I have just finished my first ever attempt at movie novelisation. The film is Dhanak, Nagesh Kukunoor’s new film that will be released on June 17. Dhanak has already won over a dozen international awards, so it was exhilarating and daunting in equal measure to try and do it justice.
Novelising a movie, it seems to me, is a tricky thing. A movie is a high-risk venture, involving a bewildering number of people – producers of various kinds and hues (I haven’t managed to distinguish between them), technical people, people who take decisions, people who don’t, storywriters, screenplay writers, dialogue writers, directors and assistants thereof… Every moment of a film owes its existence to an enormous hidden mass of humanity. So in taking the moment and capturing it on the page, one feels the burden of interpreting it just right.
I read somewhere that movie novelists typically get about two weeks to write a novel from a film. Too rushed, you think? To me, after Dhanak, it sounds like a vacation.
I had about seven days to write the book.
Take away one afternoon, when I nervously ate a box of KFC fried chicken, because a) I had no time to cook and b) I felt like I deserved some junk food for the amount of time I was spending slouched over my laptop. Then take away a day for falling sick from eating too much fried chicken. So I finished my first draft in less than five days. Which is not a boast so much as an apology.
It’s not the easiest way to go about writing a novel, even when it’s handed to you on a silver screen. On the other hand, the tension and the pressure meant I was working at a level of feverish concentration that actually helped the writing!
Whose story is it anyway?
As a children’s author, I’ve done adaptations of many stories. But such adaptations allow you to make the stories your own. You read the stories, ingest them, digest them, twist and turn them to fit your worldview, and then present them. In this case, it was rather different.
As a movie novel, the book needed to be as true to the film as possible. I didn’t want to tinker with the dialogue and storyline unless I had to. I didn’t want the reader to see the film and say, hey, but that’s not how it happened in the book. Or vice versa. Then there was the timeline, which meant that rather than ingesting or digesting, I was swallowing the film in great gulps.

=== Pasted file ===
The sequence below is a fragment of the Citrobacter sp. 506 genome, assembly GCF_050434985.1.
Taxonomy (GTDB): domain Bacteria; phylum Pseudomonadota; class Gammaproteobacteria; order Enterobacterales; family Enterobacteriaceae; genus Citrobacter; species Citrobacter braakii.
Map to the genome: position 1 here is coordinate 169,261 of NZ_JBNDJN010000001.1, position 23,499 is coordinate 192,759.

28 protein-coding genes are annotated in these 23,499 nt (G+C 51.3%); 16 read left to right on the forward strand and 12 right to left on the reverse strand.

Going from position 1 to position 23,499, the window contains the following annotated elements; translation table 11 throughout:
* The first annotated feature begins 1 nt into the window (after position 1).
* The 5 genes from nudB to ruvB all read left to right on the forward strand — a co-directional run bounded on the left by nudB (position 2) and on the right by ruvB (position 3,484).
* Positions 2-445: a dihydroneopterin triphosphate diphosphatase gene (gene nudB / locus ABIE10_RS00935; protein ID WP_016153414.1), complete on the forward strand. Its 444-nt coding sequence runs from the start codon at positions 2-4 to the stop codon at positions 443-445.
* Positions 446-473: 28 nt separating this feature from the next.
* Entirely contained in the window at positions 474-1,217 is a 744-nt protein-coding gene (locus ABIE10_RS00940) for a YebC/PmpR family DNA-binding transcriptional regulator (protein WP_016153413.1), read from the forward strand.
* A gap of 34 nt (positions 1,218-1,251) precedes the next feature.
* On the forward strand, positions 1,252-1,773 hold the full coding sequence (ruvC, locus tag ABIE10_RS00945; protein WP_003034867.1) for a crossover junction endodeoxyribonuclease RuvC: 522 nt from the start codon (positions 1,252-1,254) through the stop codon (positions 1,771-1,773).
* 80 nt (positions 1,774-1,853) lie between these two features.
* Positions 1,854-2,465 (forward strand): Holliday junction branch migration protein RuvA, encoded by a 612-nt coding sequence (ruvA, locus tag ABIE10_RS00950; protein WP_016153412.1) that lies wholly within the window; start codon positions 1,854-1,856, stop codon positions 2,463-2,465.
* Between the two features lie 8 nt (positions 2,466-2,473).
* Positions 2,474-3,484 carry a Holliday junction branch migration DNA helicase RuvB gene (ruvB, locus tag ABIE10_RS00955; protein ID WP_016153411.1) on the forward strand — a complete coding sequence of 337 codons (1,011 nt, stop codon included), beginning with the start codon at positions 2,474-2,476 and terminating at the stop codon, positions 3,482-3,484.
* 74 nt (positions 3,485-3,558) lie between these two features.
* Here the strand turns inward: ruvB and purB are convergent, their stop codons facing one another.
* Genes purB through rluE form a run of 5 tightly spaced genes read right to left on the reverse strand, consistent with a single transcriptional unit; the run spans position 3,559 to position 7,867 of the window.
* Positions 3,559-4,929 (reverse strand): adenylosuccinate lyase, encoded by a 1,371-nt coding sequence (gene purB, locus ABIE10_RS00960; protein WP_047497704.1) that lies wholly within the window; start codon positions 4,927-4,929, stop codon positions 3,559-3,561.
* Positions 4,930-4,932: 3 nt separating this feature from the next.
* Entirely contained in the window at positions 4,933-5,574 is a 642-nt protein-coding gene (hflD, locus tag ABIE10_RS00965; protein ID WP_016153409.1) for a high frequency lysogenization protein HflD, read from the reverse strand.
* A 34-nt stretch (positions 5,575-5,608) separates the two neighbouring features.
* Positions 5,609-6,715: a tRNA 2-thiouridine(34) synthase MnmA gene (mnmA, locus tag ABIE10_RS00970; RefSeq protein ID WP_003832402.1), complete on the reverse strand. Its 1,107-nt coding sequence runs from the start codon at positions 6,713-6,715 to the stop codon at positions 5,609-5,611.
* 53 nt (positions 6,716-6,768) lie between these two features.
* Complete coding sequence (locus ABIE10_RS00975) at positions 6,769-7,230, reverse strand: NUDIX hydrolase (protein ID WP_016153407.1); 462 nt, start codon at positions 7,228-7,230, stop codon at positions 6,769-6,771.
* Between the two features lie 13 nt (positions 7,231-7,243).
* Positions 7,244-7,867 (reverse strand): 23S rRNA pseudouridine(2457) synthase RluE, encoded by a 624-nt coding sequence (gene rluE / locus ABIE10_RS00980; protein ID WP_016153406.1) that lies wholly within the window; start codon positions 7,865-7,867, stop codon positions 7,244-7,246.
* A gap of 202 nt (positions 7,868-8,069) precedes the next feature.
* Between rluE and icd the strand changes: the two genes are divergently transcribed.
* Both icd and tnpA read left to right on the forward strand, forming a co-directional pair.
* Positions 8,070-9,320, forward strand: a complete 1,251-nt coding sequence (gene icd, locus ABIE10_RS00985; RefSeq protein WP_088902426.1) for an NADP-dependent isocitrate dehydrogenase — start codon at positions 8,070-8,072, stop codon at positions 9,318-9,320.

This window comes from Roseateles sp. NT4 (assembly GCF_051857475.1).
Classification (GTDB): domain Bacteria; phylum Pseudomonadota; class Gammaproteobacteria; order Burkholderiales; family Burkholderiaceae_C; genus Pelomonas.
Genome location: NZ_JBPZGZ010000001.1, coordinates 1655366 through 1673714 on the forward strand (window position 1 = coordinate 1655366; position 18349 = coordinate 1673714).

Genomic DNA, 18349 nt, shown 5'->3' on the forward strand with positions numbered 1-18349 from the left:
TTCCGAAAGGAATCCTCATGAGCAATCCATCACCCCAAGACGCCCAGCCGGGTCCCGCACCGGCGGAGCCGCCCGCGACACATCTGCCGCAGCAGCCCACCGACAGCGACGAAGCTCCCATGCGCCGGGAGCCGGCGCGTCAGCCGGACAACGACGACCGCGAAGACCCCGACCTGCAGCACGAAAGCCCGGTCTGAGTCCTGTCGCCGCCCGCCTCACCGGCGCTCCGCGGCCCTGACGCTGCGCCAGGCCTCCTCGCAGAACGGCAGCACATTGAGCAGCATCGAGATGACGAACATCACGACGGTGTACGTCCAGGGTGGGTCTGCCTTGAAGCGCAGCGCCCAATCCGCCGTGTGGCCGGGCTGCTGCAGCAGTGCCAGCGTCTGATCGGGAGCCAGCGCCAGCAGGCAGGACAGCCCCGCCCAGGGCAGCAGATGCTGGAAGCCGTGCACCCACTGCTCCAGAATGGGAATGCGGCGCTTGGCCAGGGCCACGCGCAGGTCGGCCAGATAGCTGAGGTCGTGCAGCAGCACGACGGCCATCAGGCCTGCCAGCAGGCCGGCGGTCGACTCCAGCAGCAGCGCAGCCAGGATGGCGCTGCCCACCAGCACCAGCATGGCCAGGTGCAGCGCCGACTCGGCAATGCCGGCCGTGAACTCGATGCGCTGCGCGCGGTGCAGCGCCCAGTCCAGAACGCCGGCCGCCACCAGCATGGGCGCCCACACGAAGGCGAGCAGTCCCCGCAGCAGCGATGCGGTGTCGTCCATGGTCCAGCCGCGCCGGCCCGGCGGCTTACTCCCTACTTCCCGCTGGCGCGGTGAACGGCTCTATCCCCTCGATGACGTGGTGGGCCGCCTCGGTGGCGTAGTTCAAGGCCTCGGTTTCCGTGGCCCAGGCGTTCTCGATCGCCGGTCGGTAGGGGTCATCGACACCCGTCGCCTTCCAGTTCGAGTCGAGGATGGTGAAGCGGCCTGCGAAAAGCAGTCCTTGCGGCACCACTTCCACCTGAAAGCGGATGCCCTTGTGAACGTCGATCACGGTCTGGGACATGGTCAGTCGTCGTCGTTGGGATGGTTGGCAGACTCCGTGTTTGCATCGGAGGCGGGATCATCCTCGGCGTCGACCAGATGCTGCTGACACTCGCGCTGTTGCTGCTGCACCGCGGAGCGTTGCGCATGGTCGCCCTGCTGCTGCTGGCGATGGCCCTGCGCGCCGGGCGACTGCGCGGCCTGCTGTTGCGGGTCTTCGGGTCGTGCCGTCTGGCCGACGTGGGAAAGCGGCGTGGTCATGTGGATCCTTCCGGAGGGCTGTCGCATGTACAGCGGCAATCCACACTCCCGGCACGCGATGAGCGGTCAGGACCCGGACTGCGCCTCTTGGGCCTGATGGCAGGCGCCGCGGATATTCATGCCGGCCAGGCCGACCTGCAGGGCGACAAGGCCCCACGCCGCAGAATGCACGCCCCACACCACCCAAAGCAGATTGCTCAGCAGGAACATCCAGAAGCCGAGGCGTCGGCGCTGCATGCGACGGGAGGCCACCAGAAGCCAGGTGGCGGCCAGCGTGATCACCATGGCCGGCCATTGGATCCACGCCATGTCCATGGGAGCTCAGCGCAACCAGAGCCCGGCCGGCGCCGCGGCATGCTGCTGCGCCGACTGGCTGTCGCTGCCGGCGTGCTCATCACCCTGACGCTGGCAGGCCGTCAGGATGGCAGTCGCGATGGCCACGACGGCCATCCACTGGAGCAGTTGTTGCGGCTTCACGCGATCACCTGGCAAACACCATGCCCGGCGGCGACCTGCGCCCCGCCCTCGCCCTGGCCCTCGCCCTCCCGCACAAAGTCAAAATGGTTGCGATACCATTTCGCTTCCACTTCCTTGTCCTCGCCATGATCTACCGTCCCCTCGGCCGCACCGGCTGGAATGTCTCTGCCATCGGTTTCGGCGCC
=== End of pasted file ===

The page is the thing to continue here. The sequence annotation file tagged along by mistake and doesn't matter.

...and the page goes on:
The film tells the story of a blind boy, Chotu, and his sister, Pari. They have been orphaned and live with their uncle and aunt in a picturesque village in Rajasthan. Pari has promised Chotu that he will have his eyesight back by his ninth birthday. But she has no idea how.
Then one day, she sees a poster with Shah Rukh Khan on it, saying “Donate Your Eyes. Change a Life.” She starts writing letters to Shah Rukh Khan, asking him to give Chotu his eyesight. There’s no reply.
When she hears that Shah Rukh is in Rajasthan, shooting for a film, Pari takes Chotu and sets off to find him. What follows is a road trip through the spectacular desert landscape, punctuated by encounters with a host of fascinating people who help and sometimes hinder the children. There’s a generous dollop of magic, while the children go in search of their rainbow – which serves as a metaphor for sight, colour and happiness.
The film is visually stunning, and Nagesh Kukunoor has made it a lyrical ode to the breathtaking landscape and colours of Rajasthan and the joyous optimism of childhood. The children are adorable, the music is divine and every frame is a visual delight.
And it was my brief to translate all this into black words on a white page!
Why changes were needed
The change of medium presented many challenges. For instance, what should the point of view be? In the film, the hero is Chotu. But I decided that the protagonist of the book would be Pari rather than Chotu. It doesn’t change the story or the dialogue, but it had to be done, for two reasons.
Chotu’s blindness presented a dilemma. In the film, the medium allows the viewer to see things that Chotu cannot see. But in the book, having Chotu’s POV would mean that everything would have to be heard and felt and nothing seen. Secondly, watching the film, I did feel that it was Pari who was the protagonist, even if Chotu was the hero. She was the moving force. So the book mostly follows Pari’s POV, though I have mixed in some others, sometimes for the convenience of storytelling, and sometimes to break the monotony.
Fleeting expressions had to be changed to interior monologue or description, which meant second-guessing the director-storywriter’s thoughts. I had a couple of chats with Nagesh to clarify characters and plot points, and sometimes, I’ve explained more than the film does, because the medium demands it.
For example, the aunt gets her POV explained, because in the film you see only her hostility, but not the reason for it. Nagesh was very emphatic that she was not an evil character, which I feel did come through in the film, but in a film you get that from small visual clues. In the book I had to say it in words.
There were a couple of small points on which I didn’t entirely agree with Nagesh. In those cases, I’ve tried to find a balance, not straying from his vision, yet addressing my reservations.
But the greatest dilemma that I’ve had to struggle with is that at the end of a pretty intense and gruelling process, there is this story which I cannot call my own. I’ve retold stories from the Arabian Nights and from other folk tales, but those stories are recognisably mine. They have my signature all over them. When I read this book, though, I wonder if the reader can see anything of me in it.
The paradox is that if they can’t, I feel diminished, but if they can, I haven’t done my job well!
This post first appeared on Scroll.in here.
Anushka Ravishankar is the writer of Dhanak (Duckbill Books), to be published on the Juggernaut app on June 10.